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Takuma Nakahira

August 19, 2019

A figure stood on Zushi Beach in Kanagawa Prefecture one night in 1973, silhouetted against a fire as he fed piles of prints and negatives into the flames. This solitary figure was Takuma Nakahira, then at the height of his influence as both a photographer and radical cultural critic. Nakahira was born in 1938 in Tokyo and died in Yokohama in 2015. By the time of his death he was all but forgotten in the art world and, for the last 40 years of his life, had lived at the family home. In 1977, Nakahira had fallen into a coma as a result of acute alcohol poisoning. Although he regained consciousness, he had lost most of his memory and also been struck by aphasia, a brain disorder that severely affects an individual’s ability to communicate linguistically while leaving their intelligence unharmed.

 

From his nihilistic and radical rethinking of the language of photography in the '60's and early '7o's and from being one of the creators of the most seminal magazines on photography [Provoke] in 1968,  Nakahira was to spend his last four decades observing a strict routine of setting out at the same time twice each day to repeatedly photograph seemingly mundane scenes he encountered around his riverside neighborhood.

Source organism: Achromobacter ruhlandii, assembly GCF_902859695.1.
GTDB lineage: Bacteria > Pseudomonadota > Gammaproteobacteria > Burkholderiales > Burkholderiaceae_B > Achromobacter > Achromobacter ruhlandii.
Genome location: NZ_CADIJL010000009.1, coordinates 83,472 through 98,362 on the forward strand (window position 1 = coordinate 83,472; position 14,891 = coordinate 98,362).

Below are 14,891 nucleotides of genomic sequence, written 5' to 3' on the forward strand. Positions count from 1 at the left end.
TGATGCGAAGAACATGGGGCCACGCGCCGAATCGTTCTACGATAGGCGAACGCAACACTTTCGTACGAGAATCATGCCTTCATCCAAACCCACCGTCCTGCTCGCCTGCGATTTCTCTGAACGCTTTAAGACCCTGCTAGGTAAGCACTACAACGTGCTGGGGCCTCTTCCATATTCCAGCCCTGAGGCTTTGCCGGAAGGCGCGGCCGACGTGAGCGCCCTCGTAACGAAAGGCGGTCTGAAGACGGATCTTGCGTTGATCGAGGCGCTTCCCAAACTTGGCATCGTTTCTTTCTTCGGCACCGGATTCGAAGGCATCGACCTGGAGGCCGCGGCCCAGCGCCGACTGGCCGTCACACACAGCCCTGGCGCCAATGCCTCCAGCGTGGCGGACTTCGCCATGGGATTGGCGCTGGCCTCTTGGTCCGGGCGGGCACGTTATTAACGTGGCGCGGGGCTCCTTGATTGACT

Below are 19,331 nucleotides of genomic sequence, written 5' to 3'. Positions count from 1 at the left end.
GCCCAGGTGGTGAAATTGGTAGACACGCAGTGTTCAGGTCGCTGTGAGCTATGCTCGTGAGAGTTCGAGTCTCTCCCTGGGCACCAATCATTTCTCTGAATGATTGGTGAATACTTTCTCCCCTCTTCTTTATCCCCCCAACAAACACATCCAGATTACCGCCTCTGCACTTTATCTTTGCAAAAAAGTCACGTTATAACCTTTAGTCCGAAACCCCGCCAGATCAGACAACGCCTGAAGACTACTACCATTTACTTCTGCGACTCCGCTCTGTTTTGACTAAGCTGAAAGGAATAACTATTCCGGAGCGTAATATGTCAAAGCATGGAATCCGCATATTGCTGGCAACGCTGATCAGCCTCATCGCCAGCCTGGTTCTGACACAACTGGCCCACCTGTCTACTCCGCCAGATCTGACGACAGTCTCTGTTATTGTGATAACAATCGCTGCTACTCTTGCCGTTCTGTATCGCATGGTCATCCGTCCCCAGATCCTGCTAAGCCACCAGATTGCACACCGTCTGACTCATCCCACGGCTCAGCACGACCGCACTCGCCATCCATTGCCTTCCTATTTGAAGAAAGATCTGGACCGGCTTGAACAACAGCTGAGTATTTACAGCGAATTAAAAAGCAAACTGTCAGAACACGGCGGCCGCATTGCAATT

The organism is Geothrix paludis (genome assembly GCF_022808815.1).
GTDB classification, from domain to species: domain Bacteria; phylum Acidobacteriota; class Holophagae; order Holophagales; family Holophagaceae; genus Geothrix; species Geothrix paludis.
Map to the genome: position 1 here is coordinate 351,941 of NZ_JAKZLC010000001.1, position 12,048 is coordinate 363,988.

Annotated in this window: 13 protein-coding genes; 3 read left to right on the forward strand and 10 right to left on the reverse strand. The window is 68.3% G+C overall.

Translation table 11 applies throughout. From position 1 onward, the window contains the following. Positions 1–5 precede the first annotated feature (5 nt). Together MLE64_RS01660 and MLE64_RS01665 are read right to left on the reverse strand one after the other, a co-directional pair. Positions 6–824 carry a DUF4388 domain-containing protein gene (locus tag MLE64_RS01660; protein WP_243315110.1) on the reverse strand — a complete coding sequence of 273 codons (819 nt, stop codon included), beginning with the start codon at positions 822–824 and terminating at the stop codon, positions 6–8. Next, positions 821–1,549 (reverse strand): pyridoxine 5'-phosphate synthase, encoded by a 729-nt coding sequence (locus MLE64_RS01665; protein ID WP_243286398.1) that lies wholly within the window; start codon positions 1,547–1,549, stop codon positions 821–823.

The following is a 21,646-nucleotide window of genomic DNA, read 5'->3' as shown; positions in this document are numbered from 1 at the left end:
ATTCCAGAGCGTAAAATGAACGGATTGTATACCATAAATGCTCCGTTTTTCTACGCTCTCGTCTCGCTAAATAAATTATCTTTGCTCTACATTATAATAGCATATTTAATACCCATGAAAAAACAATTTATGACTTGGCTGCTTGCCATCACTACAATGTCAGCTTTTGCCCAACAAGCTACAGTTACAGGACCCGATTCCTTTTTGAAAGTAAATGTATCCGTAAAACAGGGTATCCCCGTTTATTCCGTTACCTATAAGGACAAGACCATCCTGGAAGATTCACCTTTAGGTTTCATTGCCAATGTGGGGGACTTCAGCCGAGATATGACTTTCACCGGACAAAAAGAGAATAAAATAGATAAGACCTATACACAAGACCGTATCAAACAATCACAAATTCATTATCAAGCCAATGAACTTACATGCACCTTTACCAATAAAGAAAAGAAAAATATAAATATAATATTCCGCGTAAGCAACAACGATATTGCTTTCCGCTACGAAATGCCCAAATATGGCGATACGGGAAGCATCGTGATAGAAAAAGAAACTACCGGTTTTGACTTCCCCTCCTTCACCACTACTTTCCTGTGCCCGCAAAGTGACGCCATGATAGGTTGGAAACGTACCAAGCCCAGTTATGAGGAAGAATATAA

At his outset, Nakahira argued that photography could only mount a challenge to the status quo once it abandoned artistic aspirations and instead presented “things as they truly are,” devoid of a creative expression that would only end up being co-opted and commoditized by the establishment. The photographer should become, essentially, an impassive “human camera.”

 

Nakahira’s seminal 1970 monograph For a Language to Come revealed his quest to capture a world unseen by the human eye; a dark brooding visual space on the precipice of the unknown that can only be exposed through the lens of a camera. He contorted and reshaped forms into a language beyond words, balancing fragments of a reality simultaneously known and otherworldly. The results are an affirmation of the tenants first introduced in the1968 Provoke manifesto, “Today, when words are torn from their material base – in other words, their reality – and seen suspended in space, a photographer’s eye can capture fragments of reality that cannot be expressed in language as it is”.

 

Takuma Nakahira, 1969, For a Language to Come

Takuma Nakahira, 1970, For a Language to Come

Takuma Nakahira, 1970, For a Language to Come

Takuma Nakahira, 1970, For a Language to Come

 

Takuma Nakahira, 1970, For a Language to Come

Takuma Nakahira, 1970, For a Language to Come

 

 

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